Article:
Are you ready to overthrow the patriarchy? Well that’s too damn bad because it’s too rich, clever, and well-entrenched to surrender to any kind of head-on attack. But what if some very clever women played the men’s game well enough to find themselves in the right place at just the right time to take out a testicle or two? Then you have the first volume of “Bitch Planet” by writer Kelly Sue DeConnick and artists Valentine De Landro (and guest artist Robert Wilson IV). It’s a sci-fi spin on the women in prison exploitation trope with a bit of “The Longest Yard” mixed in for good measure. It starts off with Koko Kamau, new arrival to the off-world correctional facility nicknamed “Bitch Planet,” who winds up getting caught in a riot and framed for the murder of another inmate. She’s promised her freedom if she can assemble a team of women to play the brutal rugby-esque futuresport known as megaton, to facilitate an inspirational story for the people who run the team. Koko has some other plans, including finding her sister and showing that the patriarchy has picked the wrong woman to mess with.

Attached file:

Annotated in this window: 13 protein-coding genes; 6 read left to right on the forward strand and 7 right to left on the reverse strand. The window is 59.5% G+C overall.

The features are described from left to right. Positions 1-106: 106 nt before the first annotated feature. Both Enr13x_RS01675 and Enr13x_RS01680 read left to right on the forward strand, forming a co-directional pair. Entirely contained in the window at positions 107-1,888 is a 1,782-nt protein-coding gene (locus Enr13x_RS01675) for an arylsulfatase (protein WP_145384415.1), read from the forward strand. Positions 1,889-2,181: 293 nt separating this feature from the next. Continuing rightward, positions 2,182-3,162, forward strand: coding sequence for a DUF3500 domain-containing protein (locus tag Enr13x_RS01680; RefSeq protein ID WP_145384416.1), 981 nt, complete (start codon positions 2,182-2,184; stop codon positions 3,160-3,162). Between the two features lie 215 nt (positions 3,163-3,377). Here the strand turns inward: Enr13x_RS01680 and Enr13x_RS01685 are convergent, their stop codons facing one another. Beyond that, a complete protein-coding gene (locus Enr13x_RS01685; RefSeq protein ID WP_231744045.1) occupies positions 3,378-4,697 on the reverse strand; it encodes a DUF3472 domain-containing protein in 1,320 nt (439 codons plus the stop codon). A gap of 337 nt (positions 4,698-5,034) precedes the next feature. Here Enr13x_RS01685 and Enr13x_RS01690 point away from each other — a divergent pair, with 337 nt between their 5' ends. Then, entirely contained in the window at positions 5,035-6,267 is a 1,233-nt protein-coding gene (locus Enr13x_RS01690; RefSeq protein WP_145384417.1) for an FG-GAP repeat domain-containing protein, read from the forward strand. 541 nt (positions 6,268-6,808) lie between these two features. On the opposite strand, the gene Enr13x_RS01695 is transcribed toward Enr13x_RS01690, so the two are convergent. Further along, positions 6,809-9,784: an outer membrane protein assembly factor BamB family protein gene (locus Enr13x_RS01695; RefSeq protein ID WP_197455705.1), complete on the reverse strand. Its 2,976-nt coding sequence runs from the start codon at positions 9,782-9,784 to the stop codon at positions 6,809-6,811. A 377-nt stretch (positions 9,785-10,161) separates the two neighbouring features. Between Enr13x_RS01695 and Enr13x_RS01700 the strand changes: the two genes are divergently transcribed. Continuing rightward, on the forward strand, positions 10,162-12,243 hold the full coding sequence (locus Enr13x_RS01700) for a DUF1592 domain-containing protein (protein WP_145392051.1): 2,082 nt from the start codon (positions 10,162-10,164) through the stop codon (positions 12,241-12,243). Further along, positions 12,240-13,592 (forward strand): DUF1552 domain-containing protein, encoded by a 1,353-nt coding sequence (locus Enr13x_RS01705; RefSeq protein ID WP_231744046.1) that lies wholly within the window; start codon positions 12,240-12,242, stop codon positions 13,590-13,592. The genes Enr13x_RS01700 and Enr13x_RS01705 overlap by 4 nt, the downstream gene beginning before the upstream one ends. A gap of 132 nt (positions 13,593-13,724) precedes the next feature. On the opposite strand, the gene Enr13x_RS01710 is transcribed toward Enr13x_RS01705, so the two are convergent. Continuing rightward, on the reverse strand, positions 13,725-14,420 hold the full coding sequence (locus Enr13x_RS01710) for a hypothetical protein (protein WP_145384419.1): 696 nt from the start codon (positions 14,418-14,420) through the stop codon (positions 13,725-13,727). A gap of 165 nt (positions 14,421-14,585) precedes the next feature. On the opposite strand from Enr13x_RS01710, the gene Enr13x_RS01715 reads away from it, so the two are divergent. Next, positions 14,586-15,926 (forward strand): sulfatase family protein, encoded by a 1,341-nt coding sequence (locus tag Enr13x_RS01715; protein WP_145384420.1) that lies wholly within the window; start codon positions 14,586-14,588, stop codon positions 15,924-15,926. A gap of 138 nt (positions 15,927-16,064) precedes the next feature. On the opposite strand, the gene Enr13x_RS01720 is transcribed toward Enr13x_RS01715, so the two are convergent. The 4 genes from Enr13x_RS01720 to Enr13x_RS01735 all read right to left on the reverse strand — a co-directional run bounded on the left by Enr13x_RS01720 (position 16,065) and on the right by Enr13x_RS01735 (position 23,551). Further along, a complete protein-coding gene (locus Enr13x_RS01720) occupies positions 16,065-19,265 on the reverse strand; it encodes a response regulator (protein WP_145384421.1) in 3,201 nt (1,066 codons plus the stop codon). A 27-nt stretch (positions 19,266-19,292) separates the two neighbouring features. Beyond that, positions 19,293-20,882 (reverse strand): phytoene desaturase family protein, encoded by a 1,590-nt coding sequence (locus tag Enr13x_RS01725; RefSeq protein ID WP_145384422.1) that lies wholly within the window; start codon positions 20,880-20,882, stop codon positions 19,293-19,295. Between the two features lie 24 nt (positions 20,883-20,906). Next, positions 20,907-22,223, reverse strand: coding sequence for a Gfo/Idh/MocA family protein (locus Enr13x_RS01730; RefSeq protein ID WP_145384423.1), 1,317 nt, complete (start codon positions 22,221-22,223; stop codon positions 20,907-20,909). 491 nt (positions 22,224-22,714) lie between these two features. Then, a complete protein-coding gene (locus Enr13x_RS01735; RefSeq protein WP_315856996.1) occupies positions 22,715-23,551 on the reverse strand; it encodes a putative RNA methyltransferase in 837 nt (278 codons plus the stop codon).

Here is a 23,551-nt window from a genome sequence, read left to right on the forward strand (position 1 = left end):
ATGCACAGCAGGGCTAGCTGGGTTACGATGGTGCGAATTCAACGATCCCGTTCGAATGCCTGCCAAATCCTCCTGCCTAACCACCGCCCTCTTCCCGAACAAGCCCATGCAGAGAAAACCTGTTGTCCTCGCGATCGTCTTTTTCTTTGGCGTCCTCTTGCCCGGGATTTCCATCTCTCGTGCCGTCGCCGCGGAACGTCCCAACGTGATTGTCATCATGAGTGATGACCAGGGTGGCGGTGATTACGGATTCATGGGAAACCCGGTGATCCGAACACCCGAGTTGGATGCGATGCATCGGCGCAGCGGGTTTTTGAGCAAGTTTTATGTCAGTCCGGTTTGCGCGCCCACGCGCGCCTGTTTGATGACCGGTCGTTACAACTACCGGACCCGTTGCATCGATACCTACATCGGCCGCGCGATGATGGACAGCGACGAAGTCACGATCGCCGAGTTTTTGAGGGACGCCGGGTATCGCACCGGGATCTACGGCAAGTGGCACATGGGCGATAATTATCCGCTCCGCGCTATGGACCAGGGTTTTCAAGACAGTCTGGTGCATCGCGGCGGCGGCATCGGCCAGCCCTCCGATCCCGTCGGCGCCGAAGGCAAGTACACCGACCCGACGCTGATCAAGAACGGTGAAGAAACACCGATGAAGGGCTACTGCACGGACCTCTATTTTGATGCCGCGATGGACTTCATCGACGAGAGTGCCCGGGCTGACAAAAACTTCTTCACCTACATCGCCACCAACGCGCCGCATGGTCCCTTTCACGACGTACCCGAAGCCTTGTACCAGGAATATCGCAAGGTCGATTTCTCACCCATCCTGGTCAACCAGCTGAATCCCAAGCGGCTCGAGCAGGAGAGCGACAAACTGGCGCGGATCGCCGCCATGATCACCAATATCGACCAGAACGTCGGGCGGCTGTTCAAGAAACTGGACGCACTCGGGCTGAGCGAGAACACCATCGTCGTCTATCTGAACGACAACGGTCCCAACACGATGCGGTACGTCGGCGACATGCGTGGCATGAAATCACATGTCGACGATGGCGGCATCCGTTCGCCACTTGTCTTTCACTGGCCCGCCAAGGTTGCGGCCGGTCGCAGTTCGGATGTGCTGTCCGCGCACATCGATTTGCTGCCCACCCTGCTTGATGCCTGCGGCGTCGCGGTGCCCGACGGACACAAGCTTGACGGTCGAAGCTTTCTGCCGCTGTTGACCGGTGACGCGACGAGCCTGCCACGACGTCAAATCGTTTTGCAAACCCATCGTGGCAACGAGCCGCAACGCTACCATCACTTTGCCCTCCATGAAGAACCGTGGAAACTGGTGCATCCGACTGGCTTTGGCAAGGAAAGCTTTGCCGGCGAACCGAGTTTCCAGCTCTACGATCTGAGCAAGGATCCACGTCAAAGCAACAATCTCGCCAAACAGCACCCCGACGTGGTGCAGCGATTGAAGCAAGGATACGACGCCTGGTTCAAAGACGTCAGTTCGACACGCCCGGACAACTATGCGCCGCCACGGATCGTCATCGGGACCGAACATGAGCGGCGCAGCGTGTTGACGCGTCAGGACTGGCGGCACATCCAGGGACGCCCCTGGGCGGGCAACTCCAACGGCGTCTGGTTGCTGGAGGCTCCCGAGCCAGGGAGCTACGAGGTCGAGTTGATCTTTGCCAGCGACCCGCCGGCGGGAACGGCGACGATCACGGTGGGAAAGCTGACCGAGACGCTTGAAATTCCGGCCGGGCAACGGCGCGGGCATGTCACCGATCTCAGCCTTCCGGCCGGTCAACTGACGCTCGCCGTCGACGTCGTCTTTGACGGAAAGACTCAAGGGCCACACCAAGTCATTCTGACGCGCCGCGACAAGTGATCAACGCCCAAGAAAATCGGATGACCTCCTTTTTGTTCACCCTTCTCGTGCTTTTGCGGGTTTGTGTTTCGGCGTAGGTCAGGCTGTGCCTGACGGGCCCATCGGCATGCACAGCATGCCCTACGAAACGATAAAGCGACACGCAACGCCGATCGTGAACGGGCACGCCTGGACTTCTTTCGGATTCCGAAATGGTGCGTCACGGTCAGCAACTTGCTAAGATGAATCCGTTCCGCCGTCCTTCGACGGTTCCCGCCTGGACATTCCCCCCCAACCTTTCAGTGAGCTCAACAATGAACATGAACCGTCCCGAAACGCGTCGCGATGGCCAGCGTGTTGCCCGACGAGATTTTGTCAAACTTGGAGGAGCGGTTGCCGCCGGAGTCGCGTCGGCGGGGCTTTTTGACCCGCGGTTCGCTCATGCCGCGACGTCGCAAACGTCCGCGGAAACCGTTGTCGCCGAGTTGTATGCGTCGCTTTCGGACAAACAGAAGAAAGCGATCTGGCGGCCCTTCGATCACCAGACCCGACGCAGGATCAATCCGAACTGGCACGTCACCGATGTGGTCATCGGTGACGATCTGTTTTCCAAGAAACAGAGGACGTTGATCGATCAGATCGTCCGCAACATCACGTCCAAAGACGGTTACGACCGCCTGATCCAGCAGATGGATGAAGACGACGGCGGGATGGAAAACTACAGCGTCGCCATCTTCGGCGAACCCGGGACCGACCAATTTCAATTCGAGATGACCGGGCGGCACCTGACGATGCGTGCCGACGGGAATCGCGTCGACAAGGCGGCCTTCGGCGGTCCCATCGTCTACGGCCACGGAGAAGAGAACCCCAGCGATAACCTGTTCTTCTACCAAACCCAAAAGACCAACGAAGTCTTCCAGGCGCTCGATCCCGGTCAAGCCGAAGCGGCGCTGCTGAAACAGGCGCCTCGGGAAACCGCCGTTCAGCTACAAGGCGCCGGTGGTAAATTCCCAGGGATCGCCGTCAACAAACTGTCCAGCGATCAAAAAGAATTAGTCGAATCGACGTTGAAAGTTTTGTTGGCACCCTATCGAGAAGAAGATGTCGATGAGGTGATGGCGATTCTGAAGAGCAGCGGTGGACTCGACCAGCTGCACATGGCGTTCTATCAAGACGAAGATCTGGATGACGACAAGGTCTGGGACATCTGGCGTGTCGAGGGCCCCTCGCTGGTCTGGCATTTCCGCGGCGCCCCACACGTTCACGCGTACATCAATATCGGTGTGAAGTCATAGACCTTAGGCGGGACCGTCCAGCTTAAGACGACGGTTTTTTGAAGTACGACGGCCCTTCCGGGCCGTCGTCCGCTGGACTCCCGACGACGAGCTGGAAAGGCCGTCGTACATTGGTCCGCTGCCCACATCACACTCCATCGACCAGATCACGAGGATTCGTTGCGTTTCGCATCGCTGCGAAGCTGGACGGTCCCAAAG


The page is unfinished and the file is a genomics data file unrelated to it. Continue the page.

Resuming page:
This is a million miles away from DeConnick’s other Image series, “Pretty Deadly,” in terms of style and entertainment value. Where that title was slow, ponderous, and too arty for its own good, this one is a raucous grindhouse thrill ride. The odds are against the women and the game is rigged, but they’ve got a plan and a willingness to get their knuckles bloody to see it through. That viciousness propels the narrative, but it also has a wide streak of irreverence and humor running through it as well. You can see it from the start when Penny, the book’s plus-size breakout character, cracks a guard upside his head for giving her a prison jumpsuit that’s way too small. Even if there are parts where the book’s message of female empowerment and the evils of men becomes a bit too on-the-nose, its lower sensibilities pull things down before they become terminally high-minded. Vol. 1 of “Bitch Planet” was a ton of fun, and I can’t wait to see where DeConnick and Landro take things next.